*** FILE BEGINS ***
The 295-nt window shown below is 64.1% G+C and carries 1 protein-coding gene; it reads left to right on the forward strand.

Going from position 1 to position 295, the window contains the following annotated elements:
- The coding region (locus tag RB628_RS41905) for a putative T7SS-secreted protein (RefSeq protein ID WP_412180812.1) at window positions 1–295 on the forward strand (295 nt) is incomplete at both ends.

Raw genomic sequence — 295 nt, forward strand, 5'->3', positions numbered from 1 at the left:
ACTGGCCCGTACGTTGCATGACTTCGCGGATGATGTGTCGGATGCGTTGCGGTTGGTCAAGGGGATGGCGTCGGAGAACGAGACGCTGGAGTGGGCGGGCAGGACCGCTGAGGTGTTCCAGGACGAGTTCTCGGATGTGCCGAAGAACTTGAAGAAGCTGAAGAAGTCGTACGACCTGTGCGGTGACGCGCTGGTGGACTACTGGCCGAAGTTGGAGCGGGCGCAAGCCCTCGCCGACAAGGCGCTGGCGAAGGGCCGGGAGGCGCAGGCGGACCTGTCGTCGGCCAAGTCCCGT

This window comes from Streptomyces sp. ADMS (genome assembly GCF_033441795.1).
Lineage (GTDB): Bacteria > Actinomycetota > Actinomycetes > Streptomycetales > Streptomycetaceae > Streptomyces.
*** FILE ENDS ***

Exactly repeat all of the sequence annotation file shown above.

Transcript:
The 295-nt window shown below is 64.1% G+C and carries 1 protein-coding gene; it reads left to right on the forward strand.

Going from position 1 to position 295, the window contains the following annotated elements:
- The coding region (locus tag RB628_RS41905) for a putative T7SS-secreted protein (RefSeq protein ID WP_412180812.1) at window positions 1–295 on the forward strand (295 nt) is incomplete at both ends.

Raw genomic sequence — 295 nt, forward strand, 5'->3', positions numbered from 1 at the left:
ACTGGCCCGTACGTTGCATGACTTCGCGGATGATGTGTCGGATGCGTTGCGGTTGGTCAAGGGGATGGCGTCGGAGAACGAGACGCTGGAGTGGGCGGGCAGGACCGCTGAGGTGTTCCAGGACGAGTTCTCGGATGTGCCGAAGAACTTGAAGAAGCTGAAGAAGTCGTACGACCTGTGCGGTGACGCGCTGGTGGACTACTGGCCGAAGTTGGAGCGGGCGCAAGCCCTCGCCGACAAGGCGCTGGCGAAGGGCCGGGAGGCGCAGGCGGACCTGTCGTCGGCCAAGTCCCGT

This window comes from Streptomyces sp. ADMS (genome assembly GCF_033441795.1).
Lineage (GTDB): Bacteria > Actinomycetota > Actinomycetes > Streptomycetales > Streptomycetaceae > Streptomyces.